Did you hear about the latest study around children who lose only 39 minutes of sleep per night and the effects it has on their wellbeing??
A new study published by JAMA last week found that getting less sleep can be harmful, both physically and mentally, for children. What was interesting about this study in comparison to others, was that they studied 100 healthy kids versus previous studies with children who have known sleep disorders. This was huge for the study of sleep for a healthy child.
What they specifically discovered was that by shorting a child just 39 minutes of sleep per night, led to a reported lower sense of wellbeing, difficulty coping with school and reduced quality of life. While this study focused on children ranging from 8 – 12 years of age, one can easily conclude that younger children and even older children (teens) could be affected similarly.
Think about how you feel when you are short on sleep, even if it’s only for a day or two…
I know I am more irritable, I have less patience with my kids and spouse, I am counting down the minutes until my kids are in bed. I know that I am not functioning very well as mom, wife, business owner or any of my other multiple hats I wear. But here’s the thing, most of us have developed coping skills in order to function when we are short on sleep. We can control our impulses, communicate our basics needs and frankly manage our day without large disruptions. Your child cannot.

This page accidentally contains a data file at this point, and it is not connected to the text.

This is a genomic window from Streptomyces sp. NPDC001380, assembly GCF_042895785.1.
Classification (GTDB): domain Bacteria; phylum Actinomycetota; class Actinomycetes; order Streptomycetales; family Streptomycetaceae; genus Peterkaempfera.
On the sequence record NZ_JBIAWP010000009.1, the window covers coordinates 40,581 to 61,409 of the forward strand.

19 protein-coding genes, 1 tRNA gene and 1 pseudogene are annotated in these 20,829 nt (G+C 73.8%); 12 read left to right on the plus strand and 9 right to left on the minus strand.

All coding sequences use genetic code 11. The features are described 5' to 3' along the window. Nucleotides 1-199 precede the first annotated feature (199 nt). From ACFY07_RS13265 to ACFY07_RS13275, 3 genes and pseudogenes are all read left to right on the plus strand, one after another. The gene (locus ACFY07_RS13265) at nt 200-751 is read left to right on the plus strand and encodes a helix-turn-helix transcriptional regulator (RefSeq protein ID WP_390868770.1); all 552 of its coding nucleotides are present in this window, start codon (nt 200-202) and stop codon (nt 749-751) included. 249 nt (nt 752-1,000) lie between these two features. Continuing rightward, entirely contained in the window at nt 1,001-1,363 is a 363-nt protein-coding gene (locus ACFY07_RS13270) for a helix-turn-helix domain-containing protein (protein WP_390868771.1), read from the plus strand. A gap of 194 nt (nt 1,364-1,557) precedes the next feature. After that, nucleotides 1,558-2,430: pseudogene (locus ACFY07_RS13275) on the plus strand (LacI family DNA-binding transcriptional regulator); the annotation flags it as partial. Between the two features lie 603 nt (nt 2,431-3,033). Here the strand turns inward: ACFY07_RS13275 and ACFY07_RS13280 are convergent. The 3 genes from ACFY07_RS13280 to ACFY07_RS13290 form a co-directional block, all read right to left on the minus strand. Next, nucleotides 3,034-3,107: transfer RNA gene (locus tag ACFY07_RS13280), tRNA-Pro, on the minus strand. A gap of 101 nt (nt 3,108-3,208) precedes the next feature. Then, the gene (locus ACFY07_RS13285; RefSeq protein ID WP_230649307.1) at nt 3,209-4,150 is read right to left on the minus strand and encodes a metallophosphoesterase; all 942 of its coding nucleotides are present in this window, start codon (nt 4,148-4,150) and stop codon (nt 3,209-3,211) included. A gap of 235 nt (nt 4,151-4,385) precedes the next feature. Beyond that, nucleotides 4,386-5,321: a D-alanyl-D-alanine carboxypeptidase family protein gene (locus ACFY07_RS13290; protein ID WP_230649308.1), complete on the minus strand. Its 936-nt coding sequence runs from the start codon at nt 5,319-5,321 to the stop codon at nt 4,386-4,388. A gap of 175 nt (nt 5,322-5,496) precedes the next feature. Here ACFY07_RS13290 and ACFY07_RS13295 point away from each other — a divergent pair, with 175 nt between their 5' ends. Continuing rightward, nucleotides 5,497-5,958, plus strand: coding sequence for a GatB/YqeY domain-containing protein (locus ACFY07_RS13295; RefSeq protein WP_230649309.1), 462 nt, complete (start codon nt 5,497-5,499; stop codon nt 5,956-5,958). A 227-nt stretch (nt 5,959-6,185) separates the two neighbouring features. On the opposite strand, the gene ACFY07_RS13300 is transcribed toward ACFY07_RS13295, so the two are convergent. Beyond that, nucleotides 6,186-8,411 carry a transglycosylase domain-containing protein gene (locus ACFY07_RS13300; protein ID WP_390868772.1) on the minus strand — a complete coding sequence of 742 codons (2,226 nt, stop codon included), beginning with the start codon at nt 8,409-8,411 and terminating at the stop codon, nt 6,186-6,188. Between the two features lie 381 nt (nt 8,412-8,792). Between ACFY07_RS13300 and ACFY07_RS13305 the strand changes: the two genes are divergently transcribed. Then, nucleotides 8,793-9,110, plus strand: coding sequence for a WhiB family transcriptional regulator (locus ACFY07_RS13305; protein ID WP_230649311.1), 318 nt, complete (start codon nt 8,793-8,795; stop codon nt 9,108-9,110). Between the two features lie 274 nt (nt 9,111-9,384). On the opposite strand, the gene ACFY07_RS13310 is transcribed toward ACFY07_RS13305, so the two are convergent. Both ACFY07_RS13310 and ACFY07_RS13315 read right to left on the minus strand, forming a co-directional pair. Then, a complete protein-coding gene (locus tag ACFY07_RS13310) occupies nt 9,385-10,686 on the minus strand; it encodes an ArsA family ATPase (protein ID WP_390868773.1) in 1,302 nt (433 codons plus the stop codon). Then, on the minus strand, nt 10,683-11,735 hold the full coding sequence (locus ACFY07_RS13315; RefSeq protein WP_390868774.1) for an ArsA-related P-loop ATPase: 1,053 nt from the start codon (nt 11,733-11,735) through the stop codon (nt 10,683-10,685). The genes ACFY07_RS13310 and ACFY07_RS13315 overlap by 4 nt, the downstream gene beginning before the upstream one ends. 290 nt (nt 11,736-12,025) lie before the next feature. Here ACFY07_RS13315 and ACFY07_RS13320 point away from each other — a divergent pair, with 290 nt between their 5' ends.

How do you know if your child is not getting enough sleep?
Ask yourself these four sleep questions:
1) Does your child have bouts of increased difficulty coping with big feelings or interacting with siblings?
2) Is your child whiney, not just in the evenings or when they are due for a nap, but even after they wake up from their nap or soon after they wake in the morning?
3) Does your child have early morning wake ups and/or night wakings that last longer than a few minutes and often require some sort of intervention by you?
4) Does your child have a difficult time winding down before bed?
If you answered yes to any of these questions, this could be a sign that your child is not getting adequate sleep and needs some adjustments to their routines and/or sleep habits.
Here are a few tips to help your little one get some more sleep:
While the study that was published is new, the concept is not, or at least to sleep experts, like myself. And you all know about the importance of sleep but getting enough sleep is hard! If you are looking for help around this, book a call to have a preliminary sleep evaluation for your little one.
We can pinpoint what your child’s specific sleep needs are and how to meet them in a safe and gentle way.